The SWP70 uses ONFI-compatible NAND flash as its waveform memory. “ONFI” is the industry standard Open NAND Flash Interface. ONFI-compatible chips are the same NAND flash used in SSDs. The SWP70 caches the waveform data in a fast SDRAM just like an SSD in order to have fast, random access to samples.

Yamaha have created a tone generator IC that integrates an SSD-like flash and cache controller. This design eliminates the cost and latency of the SATA bus which normally connects an SSD within a PC or Mac.

For the hardware inclined, here’s a short speculative answer. There are two tone generator ICs each having their own ONFI flash memory. One TG and flash memory (call this one “TG A”) handles factory presets. The other TG and flash memory (call this “TG B”) handles user expansion voices.

The “TG B” flash memory is 64GBytes of ONFI NAND flash. Through software, it is partitioned into a file system partition (62GB?) and a user expansion voice partition (2GB).

The file system partition contains the initial factory content (4GB). The remaining space (58GB) is the “Internal memory” quoted in the Genos specifications.

So, Yamaha engineering decided to use space in one of the ONFI flash memories for bulk storage in order to cut the weight and expense of a magnetic hard drive (heavy) or an SSD (lighter than a hard drive, but not cheap).

If this is true — if — then there are some positive implications for the future of Genos. More at another time.

Ingenious, yes. User expandable, no.

Do I know this for sure? Oh, hell no. We need a service manual. Even a visual inspection of the digital logic board (DM) might not be conclusive.

The low-level view

The notional diagram below shows some of the major interfaces to the SWP70. [Click on images to enlarge.]

  • The CPU bus connects the SWP70 to the main control CPU and other major subsystems that require CPU-based data and control.
  • The ABUS allows SWP70s to communicate with each other when more than one SWP70 is in a system.
  • The waveform memory (NAND flash) communicates with the SWP70 over a Open NAND Flash Interface (ONFI) bus. This open industry standard lets Yamaha use commodity flash memory for waveform ROM. Waveform memory is split into upper and lower bytes with shared control signals. This arrangement instantly doubles bus bandwidth versus a single ONFI data channel.
  • The Serial audio bus brings audio data into the SWP70 (e.g., from the ADC) and sends audio data to the DACs and other subsystems.

Then, the fun begins. The SWP70 has three parallel SDRAM memory channels for wave and DSP working memory.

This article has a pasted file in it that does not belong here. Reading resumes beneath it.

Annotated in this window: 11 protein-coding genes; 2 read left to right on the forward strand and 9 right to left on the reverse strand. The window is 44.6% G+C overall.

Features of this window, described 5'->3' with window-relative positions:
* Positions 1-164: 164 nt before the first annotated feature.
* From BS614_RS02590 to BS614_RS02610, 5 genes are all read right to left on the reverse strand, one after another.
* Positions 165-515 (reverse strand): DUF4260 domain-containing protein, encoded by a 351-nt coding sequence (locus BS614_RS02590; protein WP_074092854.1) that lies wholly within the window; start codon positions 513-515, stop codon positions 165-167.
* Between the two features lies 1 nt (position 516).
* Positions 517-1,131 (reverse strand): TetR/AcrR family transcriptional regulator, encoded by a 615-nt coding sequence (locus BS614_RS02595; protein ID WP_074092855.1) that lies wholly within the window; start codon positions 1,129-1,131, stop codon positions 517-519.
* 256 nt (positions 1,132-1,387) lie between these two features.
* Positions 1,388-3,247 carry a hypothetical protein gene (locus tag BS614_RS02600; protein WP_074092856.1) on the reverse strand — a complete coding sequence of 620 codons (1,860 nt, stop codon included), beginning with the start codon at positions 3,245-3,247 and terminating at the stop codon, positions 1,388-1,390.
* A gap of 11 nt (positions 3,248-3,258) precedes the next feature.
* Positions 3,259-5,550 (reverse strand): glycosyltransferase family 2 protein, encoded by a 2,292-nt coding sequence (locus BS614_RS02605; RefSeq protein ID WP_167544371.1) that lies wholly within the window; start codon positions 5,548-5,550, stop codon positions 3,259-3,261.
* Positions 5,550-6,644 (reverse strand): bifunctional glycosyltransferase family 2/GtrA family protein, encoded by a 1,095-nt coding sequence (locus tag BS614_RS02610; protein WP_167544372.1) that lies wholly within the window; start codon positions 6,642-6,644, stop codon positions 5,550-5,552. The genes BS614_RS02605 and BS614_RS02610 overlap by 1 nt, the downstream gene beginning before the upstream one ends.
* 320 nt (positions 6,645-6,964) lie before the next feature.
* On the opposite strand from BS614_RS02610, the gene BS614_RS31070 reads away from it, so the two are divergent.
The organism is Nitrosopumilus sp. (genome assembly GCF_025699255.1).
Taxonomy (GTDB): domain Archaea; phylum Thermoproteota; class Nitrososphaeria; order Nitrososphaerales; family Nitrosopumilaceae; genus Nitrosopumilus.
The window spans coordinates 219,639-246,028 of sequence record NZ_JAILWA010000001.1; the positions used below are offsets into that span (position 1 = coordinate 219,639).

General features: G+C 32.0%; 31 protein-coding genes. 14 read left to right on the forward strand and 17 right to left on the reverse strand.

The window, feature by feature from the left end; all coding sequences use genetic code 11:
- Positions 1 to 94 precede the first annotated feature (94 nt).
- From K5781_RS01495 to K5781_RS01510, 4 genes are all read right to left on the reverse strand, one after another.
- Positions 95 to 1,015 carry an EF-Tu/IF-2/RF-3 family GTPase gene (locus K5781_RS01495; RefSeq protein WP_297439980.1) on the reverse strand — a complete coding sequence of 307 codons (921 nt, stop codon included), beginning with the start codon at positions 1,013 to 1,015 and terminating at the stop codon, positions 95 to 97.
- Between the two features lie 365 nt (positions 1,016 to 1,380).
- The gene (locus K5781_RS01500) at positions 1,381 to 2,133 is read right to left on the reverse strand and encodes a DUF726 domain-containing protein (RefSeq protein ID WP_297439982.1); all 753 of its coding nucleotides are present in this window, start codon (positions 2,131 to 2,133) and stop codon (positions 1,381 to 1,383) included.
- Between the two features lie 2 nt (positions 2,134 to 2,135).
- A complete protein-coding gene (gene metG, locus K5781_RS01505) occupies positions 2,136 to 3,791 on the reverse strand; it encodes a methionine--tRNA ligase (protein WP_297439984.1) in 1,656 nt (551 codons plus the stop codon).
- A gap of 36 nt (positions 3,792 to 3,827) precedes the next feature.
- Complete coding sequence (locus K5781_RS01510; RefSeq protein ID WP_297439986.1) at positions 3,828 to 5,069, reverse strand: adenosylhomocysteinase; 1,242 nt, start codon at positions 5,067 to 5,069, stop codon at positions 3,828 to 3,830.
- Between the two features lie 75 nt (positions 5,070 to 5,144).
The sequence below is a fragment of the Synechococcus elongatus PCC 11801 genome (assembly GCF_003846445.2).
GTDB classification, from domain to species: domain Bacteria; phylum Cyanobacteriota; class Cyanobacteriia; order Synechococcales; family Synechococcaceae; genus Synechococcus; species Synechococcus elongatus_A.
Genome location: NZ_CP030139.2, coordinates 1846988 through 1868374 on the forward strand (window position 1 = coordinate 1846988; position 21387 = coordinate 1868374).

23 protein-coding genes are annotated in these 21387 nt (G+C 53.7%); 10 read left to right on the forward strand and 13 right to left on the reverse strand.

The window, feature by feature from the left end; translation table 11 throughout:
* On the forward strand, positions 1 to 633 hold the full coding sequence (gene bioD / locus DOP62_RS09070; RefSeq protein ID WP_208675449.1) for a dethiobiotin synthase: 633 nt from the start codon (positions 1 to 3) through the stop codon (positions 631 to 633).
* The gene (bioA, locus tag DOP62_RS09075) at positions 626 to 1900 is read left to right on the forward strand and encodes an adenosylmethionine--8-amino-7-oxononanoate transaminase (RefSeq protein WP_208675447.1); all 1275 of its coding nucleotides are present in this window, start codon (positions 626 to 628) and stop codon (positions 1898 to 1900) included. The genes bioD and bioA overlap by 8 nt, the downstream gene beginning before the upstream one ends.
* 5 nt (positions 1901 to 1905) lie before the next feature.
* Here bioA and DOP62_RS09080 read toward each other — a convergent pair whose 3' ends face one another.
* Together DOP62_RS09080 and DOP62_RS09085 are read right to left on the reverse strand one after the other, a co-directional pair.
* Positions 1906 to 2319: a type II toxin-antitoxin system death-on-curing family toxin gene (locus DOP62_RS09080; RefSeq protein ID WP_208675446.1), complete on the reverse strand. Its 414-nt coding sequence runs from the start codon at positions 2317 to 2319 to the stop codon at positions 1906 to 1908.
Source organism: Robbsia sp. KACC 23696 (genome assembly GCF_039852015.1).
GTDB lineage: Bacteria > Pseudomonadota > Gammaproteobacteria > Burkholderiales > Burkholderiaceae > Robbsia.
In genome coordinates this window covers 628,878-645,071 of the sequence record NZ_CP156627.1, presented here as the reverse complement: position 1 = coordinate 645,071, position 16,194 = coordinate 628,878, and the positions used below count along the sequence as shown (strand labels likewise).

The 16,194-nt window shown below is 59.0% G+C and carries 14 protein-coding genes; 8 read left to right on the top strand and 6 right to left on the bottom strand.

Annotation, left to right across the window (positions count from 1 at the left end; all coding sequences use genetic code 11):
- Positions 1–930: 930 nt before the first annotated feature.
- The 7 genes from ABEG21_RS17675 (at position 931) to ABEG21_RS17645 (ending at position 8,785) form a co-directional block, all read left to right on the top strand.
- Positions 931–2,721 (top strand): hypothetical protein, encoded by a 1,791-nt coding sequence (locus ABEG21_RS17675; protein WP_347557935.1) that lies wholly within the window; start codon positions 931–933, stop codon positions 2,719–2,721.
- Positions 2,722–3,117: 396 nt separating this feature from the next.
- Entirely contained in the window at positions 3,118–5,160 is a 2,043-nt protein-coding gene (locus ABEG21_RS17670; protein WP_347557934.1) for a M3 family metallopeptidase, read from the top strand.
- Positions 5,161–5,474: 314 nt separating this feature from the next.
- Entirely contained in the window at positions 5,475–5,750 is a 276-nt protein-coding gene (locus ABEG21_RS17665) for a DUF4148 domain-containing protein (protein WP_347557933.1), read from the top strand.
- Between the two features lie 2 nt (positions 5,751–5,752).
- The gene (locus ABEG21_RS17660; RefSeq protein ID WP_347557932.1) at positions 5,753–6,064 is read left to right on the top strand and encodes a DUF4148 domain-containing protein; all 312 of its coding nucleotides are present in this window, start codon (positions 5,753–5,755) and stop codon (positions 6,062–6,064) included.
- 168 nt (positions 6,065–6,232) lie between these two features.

• The DSP working memory is a large, scratch-pad memory for effect computation. I believe this memory is also the working memory for Montage FM-X.
  • The Wave working memory is a fast, read/write data cache which holds samples after they are read from the waveform memory. Remember, NAND flash favors sequential block mode read access, transferring data on the nibble-serial ONFI bus. The wave working memory plays the same role as the data cache in an SSD storage unit.

Memory capacities vary across products depending upon target polyphony, effect workload and, of course, the sample set.

Here are capacities for the PSR-S770, PSR-S970 and Montage. All capacities are physical (i.e., raw physical storage space).

             AWM     Waveform    Wave     DSP
          Polyphony   Memory   Working  Working
          ---------  --------  -------  -------
PSR-S770     128      512MB      32MB     8MB
PSR-S970     128       2GB       32MB     8MB
Montage      128*      4GB       32MB    16MB
          * Stereo/mono

The Montage DSP working memory is twice as large as the PSR-S970 reflecting the larger number of supported effect units.

The ONFI standard is the same standard used in solid state drives (SSD). Thus, Yamaha can reap the benefit of lower cost commodity flash. The wave working memory caches data just like an SSD. The SWP70 design yields maximum bandwidth to and from NAND flash without the expense or latency of a SATA bus. Thanks to ONFI, Yamaha can increase waveform memory size by dropping in higher capacity ONFI-compatible devices. User waveform (voice) expansion memory resides in these same memory components, so one should expect bigger user expansion memory in the future as well as bigger factory sample sets.

The SWP70 reads and writes two flash memories in tandem effectively sending a 16-bit word on each ONFI bus cycle. (See diagram below.) One memory provides the HIGH byte and the other memory provides the LOW byte. The same ONFI control signals are sent to both. For people who like to trash Yamaha for not using SSD, please note that tandem access doubles the transfer bandwidth over a single ONFI data path solution. (Of course, an SSD could do the same thing.)

I’ll bet that using the ONFI waveform memory for file system access made the tone generation guys nervous. Would file system traffic rob memory bandwidth from the tone generators?

Yamaha know latency. They spend a lot of time, money and intellectual effort understanding latency and conquering it. That’s where the second waveform working memory comes into play. Samples heading to the tone generators could be held in one waveform working memory while file system data could be held in the second, separate working memory. This organization separates the memory traffic and prevents file access from disturbing the critical, must-be-predictible sample stream. When the two channels arbitrate for the ONFI bus, the sample stream feeding tone generation could be given priority.

Copyright © 2017 Paul J. Drongowski